Ferdosipour:  This is neither accurate nor worthwhile. The Arab League meeting hinted at Iran wanting to occupy and control Arab capitals, but we completely reject all allegations regarding missiles. Iran does not support the Houthis and Ansar Allah in Sanaa. There is no way to reach Sanaa, and even if there were, Iran would only bring food to support the people of Yemen, but there is no outlet to deliver food and aid. So how were we supposed to give Ansar Allah large quantities of missiles?

Those missiles are locally manufactured by the Yemeni army, and Iran has nothing to do with them. Tittle-tattle about exporting Iranian ballistic missiles and weapons to Ansar Allah to strike Saudi Arabia is a lie.

The Yemeni crisis must be resolved through a political solution. The military solution is utterly unacceptable here. All Yemeni parties should hold negotiations supervised by the United Nations in order to resolve their internal problems. We have spoken to the UN secretary-general in this regard, and we have repeatedly declared initiatives for a cease-fire, humanitarian aid for Yemen and a joint political dialogue to legitimize the Yemeni government without interference from outside parties.

Al-Monitor:  Let’s go back to Hezbollah. Who would benefit from disbanding this party?

Ferdosipour:  Israel would benefit the most. There is no doubt about it. We have heard Hezbollah Secretary-General Hassan Nasrallah say that Hezbollah did not send weapons to any Arab country except to the Palestinians in Gaza to support them in their wars against the Israelis. He also stressed that his movement has never supported the Yemenis, but participated in the fight against terrorism in Syria, which comes in the context of maintaining Lebanon’s security and stability, since IS made its way to the Lebanese border. Everyone agrees on the need to fight terrorism and eliminate IS and Jabhat al-Nusra, since both groups are on the UN’s blacklist.

Al-Monitor:  But there is a difference over the definition of terrorism. Is there anyone who fears the presence of Iranian forces and Shiite militias in Syria? How strong is the Iranian presence in Syria?

Ferdosipour:  Iran has a legitimate presence in both Iraq and Syria. Iranian military advisers only intervene at the request of the legitimate regime and government. When the Iraqi and Syrian legitimate regimes tell us to leave, we will, no questions asked. We have proudly supported the Syrian and Iraqi armies in fighting terrorism, and we never took this issue lightly. Other parties were not quite honest in their actions. Unfortunately, whenever IS was besieged in the Syrian regions, the US would come in and safely move the group to other areas.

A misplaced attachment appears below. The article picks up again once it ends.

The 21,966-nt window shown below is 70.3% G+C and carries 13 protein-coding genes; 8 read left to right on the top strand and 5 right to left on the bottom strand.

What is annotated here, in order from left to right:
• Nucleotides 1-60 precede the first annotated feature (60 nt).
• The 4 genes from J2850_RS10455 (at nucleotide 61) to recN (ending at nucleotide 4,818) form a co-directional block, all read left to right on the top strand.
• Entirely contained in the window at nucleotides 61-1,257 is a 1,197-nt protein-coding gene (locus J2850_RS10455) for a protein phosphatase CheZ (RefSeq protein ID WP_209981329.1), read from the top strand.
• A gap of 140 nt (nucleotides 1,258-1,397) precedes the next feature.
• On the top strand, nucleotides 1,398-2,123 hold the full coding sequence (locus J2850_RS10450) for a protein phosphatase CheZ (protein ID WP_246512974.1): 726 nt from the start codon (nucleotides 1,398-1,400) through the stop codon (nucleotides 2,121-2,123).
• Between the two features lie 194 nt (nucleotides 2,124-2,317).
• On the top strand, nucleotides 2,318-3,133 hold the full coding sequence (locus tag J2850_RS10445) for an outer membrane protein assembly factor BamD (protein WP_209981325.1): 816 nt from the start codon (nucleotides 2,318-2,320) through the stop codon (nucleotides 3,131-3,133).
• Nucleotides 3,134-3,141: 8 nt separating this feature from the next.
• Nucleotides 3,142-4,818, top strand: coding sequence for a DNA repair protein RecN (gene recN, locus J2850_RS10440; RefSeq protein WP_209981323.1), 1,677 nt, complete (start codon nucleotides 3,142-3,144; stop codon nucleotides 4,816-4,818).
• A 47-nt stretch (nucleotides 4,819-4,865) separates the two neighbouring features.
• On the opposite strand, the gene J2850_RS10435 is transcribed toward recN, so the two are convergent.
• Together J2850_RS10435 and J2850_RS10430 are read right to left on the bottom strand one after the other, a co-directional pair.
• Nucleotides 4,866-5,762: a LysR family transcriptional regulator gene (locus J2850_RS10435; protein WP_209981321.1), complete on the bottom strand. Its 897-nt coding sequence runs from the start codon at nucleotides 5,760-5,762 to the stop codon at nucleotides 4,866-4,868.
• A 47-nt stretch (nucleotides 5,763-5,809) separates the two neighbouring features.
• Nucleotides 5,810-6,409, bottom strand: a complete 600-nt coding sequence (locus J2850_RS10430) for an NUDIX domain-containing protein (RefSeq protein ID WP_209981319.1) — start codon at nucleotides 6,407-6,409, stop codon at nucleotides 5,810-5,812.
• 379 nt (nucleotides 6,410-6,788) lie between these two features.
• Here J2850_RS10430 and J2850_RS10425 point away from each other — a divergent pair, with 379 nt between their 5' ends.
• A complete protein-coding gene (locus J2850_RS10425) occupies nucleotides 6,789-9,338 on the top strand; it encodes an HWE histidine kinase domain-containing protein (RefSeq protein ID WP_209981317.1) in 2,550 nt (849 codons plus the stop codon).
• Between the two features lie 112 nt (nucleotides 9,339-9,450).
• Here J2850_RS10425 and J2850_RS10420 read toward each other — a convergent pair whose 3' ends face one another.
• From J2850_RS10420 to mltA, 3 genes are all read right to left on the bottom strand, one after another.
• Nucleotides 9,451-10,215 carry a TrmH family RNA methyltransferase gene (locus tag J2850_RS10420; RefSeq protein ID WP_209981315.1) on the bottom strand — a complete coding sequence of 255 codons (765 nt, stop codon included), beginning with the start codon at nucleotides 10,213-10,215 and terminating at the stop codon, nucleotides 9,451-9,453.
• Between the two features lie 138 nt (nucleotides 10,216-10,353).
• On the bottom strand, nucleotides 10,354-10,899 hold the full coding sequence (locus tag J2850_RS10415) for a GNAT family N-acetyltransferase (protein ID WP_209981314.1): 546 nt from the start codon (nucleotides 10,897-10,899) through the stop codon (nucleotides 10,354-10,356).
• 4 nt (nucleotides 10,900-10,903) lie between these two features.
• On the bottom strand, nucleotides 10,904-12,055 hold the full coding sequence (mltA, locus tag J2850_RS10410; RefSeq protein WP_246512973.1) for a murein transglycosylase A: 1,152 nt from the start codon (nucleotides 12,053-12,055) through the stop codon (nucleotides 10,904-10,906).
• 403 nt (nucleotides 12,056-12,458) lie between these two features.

Al-Monitor:  There are Jordanian and Arab concerns about a route connecting Tehran to Beirut through Iraq and Damascus. Is Iran really working on this route?

Ferdosipour:  We have put a lot of money toward fighting the common enemy of the Arab Islamic world, Israel. Iran’s presence and its support for the resistance in the region aim to maintain Arab security, threatened by the common enemy. We are all in the same boat when it comes to confronting the Israeli enemy. So why are there concerns about our presence? We have always insisted that our enemy is the Zionist entity, represented by the brutal occupation of Palestine.

We are not afraid to say that we support Hezbollah toward the liberation of Palestine, especially since Hezbollah succeeded in liberating Lebanese territories in the south in 2000 with Iranian support.

We are not ashamed of supporting Hezbollah in fighting Israel. Why does Iran need this route? To support Hezbollah in order to combat the Israeli occupation. We are proud of this because it does not target any Arab country or people, because we have always opposed the interference of foreign parties in Arab affairs.

Al-Monitor:  We are seeing a rapprochement, albeit unpublicized, between Saudi Arabia and Israel. How do you view this?

Ferdosipour:  Instead of [Arab countries] treating Israel as the enemy, Iran is taking the blow. Many peoples do not agree with their leaders in this regard. The decisions to normalize relations with the Israelis are made by governments and palaces and not by the people themselves.

Al-Monitor:  Is this Israeli-Saudi rapprochement an attempt to confront Iran?

Ferdosipour:  No, this is not true. Israel is afraid of going to war with Hezbollah in southern Lebanon. So how will it fight Iran? Most recently, the Israeli chief of staff, Gen. Gadi Eizenkot, said, on Nov. 16, that “Saudi Arabia will not nag us into a war with Iran and will not wage proxy wars.” If Israel can’t even attack Hezbollah and fears its capacities, how could it wage war on Iran? War will not stop at the border. It will extend beyond the settlements.